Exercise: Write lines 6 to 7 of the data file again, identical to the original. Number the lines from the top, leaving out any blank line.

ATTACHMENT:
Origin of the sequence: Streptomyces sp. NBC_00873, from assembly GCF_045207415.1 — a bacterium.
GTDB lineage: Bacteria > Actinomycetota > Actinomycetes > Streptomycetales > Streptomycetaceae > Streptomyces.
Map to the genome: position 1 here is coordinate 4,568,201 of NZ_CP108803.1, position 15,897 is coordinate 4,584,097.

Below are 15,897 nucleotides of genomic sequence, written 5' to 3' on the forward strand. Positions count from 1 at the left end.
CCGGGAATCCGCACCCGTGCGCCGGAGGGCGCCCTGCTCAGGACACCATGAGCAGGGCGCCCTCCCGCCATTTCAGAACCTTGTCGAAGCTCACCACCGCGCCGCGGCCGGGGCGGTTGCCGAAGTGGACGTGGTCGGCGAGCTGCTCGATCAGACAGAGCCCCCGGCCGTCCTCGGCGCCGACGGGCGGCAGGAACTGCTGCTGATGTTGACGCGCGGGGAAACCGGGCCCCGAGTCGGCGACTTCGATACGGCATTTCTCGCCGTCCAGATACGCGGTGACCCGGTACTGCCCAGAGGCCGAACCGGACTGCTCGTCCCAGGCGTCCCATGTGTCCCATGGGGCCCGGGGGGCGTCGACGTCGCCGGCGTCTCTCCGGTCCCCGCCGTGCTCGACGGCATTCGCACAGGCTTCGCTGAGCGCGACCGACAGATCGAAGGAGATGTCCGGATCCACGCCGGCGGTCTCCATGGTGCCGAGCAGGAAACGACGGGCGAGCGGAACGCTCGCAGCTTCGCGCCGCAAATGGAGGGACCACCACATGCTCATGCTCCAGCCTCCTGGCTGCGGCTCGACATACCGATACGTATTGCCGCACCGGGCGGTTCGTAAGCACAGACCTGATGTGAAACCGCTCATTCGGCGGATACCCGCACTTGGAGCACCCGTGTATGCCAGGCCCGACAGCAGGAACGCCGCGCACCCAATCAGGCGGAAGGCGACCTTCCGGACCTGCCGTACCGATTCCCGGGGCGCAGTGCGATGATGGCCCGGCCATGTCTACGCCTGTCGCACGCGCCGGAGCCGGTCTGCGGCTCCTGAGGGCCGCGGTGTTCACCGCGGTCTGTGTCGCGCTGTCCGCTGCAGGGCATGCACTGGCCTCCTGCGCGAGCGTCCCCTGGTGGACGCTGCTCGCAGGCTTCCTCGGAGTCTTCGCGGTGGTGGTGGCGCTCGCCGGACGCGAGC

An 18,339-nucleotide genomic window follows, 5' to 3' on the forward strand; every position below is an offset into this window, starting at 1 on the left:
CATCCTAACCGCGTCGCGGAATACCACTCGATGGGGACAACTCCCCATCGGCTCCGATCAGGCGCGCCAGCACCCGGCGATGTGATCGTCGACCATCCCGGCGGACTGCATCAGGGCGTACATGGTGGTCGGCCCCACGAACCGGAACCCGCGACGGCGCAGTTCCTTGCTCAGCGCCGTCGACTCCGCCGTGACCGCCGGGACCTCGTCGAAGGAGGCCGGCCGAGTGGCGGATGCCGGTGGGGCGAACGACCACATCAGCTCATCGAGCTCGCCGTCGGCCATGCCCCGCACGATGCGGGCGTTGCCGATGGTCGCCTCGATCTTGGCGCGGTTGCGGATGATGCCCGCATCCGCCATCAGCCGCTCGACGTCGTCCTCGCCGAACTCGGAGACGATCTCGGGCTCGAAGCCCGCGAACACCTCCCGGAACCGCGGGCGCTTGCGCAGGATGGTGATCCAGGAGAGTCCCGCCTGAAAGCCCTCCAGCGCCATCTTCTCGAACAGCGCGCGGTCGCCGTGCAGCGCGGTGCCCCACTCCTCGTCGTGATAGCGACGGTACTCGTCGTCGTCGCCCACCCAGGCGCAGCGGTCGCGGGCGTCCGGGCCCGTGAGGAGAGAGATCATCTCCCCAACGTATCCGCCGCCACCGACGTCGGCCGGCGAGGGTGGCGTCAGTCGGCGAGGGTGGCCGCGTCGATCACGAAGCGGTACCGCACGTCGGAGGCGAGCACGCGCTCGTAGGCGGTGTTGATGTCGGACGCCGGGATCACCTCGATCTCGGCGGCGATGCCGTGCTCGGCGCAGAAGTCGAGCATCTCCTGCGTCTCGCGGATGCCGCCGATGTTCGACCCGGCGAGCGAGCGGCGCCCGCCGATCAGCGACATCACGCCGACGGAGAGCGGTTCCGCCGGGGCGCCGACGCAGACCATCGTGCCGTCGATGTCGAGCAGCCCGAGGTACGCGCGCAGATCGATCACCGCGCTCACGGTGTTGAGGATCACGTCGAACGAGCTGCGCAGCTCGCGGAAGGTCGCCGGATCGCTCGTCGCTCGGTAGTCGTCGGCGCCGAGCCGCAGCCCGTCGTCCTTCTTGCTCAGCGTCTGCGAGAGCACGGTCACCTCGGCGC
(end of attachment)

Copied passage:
An 18,339-nucleotide genomic window follows, 5' to 3' on the forward strand; every position below is an offset into this window, starting at 1 on the left:
CATCCTAACCGCGTCGCGGAATACCACTCGATGGGGACAACTCCCCATCGGCTCCGATCAGGCGCGCCAGCACCCGGCGATGTGATCGTCGACCATCCCGGCGGACTGCATCAGGGCGTACATGGTGGTCGGCCCCACGAACCGGAACCCGCGACGGCGCAGTTCCTTGCTCAGCGCCGTCGACTCCGCCGTGACCGCCGGGACCTCGTCGAAGGAGGCCGGCCGAGTGGCGGATGCCGGTGGGGCGAACGACCACATCAGCTCATCGAGCTCGCCGTCGGCCATGCCCCGCACGATGCGGGCGTTGCCGATGGTCGCCTCGATCTTGGCGCGGTTGCGGATGATGCCCGCATCCGCCATCAGCCGCTCGACGTCGTCCTCGCCGAACTCGGAGACGATCTCGGGCTCGAAGCCCGCGAACACCTCCCGGAACCGCGGGCGCTTGCGCAGGATGGTGATCCAGGAGAGTCCCGCCTGAAAGCCCTCCAGCGCCATCTTCTCGAACAGCGCGCGGTCGCCGTGCAGCGCGGTGCCCCACTCCTCGTCGTGATAGCGACGGTACTCGTCGTCGTCGCCCACCCAGGCGCAGCGGTCGCGGGCGTCCGGGCCCGTGAGGAGAGAGATCATCTCCCCAACGTATCCGCCGCCACCGACGTCGGCCGGCGAGGGTGGCGTCAGTCGGCGAGGGTGGCCGCGTCGATCACGAAGCGGTACCGCACGTCGGAGGCGAGCACGCGCTCGTAGGCGGTGTTGATGTCGGACGCCGGGATCACCTCGATCTCGGCGGCGATGCCGTGCTCGGCGCAGAAGTCGAGCATCTCCTGCGTCTCGCGGATGCCGCCGATGTTCGACCCGGCGAGCGAGCGGCGCCCGCCGATCAGCGACATCACGCCGACGGAGAGCGGTTCCGCCGGGGCGCCGACGCAGACCATCGTGCCGTCGATGTCGAGCAGCCCGAGGTACGCGCGCAGATCGATCACCGCGCTCACGGTGTTGAGGATCACGTCGAACGAGCTGCGCAGCTCGCGGAAGGTCGCCGGATCGCTCGTCGCTCGGTAGTCGTCGGCGCCGAGCCGCAGCCCGTCGTCCTTCTTGCTCAGCGTCTGCGAGAGCACGGTCACCTCGGCGC